The Cathedral of Santa Maria in Lugo is an imposing building in one corner of the old town, next to the Roman walls. Building started in the 12C and shows different architectural styles from the Romanesque to the Baroque. You have to buy a ticket as a visitor, like all the cathedrals I saw, so you can’t pop in and out with a camera, or to just wander around.
History of the Cathedral
The first cathedral was built on this site in Lugo in the 8C. Then, like many similar buildings, replaced with a more ambitious building a few centuries later.
Outside the Cathedral
The Cathedral is in a large square but as you approach from different streets there are some fascinating views of the building. Curves and flying buttresses are part of the original, older building and quite different to the clean lines of the facade of 1769. The Bishop’s Palace was only just visible behind the Cathedral. Strange constructions were appearing around the town, including in the cathedral square, because the Festival of St Froilan was about to take place.
Inside the Cathedral of Lugo
The interior of the cathedral is vast, and the light is very dim. Tripods are forbidden and so I had to cope with handheld photographs and the Canon Powershot G5X which is remarkable under these difficult circumstances. You enter through a sea of stone columns to find the high altar.
Apse of the Cathedral in Lugo
Behind the High Altar the 14C Apse includes five ornate chapels, of which the Chapel of the Virgin de los Ojos Grandes is the most ornate. This Chapel was created in the 16C although the statue of the Virgin is probably from an earlier period.
The Choir is in the middle of the building, similar to the choirs in the Monasteries at Gradefes and Santa Maria de Sandoval. Francisco de Moure carved the choir stalls out of walnut in the 17C. This reminded me of the reredos in the Collegiata in Monforte de Lemos. The choir is reserved for private prayer and visitors are not allowed to enter. I thought this was good, and would prevent some of the embarrassing incidents I have seen with insensitive tourists photographing and intruding into private space. Sadly, we couldn’t go into the choir as visitors as it is a space reserved for private prayer.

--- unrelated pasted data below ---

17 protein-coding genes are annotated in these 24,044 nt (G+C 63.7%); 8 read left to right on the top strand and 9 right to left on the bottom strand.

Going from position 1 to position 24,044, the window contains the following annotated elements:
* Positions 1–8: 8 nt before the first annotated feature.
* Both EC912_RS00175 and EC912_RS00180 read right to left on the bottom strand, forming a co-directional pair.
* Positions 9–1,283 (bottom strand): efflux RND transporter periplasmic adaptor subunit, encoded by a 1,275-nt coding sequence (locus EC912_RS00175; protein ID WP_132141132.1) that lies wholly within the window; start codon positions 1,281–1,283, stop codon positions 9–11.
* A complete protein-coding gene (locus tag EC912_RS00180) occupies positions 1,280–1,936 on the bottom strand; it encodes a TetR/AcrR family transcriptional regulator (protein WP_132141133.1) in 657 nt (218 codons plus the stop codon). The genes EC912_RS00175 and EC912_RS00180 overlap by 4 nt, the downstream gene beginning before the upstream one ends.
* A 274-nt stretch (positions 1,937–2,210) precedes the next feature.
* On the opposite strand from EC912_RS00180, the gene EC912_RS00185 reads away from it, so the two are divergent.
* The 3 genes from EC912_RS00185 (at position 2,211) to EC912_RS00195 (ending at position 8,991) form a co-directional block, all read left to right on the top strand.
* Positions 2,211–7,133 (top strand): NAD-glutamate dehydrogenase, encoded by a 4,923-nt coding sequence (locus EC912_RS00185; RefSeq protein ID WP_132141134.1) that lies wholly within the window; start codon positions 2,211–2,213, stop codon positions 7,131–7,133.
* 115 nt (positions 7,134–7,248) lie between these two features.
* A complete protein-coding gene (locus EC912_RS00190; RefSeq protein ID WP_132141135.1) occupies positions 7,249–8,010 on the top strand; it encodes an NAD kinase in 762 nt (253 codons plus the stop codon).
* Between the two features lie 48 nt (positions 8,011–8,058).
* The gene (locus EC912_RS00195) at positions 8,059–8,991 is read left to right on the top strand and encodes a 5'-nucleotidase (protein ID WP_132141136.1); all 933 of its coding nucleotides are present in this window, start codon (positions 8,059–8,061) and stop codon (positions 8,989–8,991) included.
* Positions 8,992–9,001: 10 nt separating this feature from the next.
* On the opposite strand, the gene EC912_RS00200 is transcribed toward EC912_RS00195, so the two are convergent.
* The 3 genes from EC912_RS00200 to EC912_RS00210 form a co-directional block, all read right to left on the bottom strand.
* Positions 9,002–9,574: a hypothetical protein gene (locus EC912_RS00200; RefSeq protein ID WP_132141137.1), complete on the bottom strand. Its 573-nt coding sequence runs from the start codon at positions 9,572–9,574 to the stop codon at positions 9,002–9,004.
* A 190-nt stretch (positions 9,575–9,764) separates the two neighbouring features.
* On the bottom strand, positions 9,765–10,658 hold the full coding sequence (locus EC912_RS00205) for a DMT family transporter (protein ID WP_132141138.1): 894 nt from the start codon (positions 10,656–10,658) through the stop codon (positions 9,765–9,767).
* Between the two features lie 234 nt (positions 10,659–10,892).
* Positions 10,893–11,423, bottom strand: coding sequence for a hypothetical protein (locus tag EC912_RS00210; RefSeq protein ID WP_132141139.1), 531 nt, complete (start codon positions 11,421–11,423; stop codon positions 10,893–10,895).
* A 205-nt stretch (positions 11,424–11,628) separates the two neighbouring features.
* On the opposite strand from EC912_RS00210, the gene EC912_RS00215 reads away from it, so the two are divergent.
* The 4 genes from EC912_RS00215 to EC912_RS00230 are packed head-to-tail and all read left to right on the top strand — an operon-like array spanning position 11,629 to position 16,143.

The original altarpiece is from 1534 and it was made by Cornelis of Holland. However, it was damaged in the earthquake of 1755 and is now in two parts on opposite sides of the transept.
In the Cathedral
Cloister of the Cathedral of Lugo
The Cathedral has a smallish cloister of 1710. It is a single-storey building and it was quiet with no-one there. I would have like to hear the fountain because I think the sound of the water would add to the feeling of calm. The architect was Fernando de Casas y Novoa, a leading architect of the Baroque style in Galicia. He designed this Cloister at the beginning of his career.
I enjoyed this building and I would have loved to just ‘pop’ in more often. Do visit.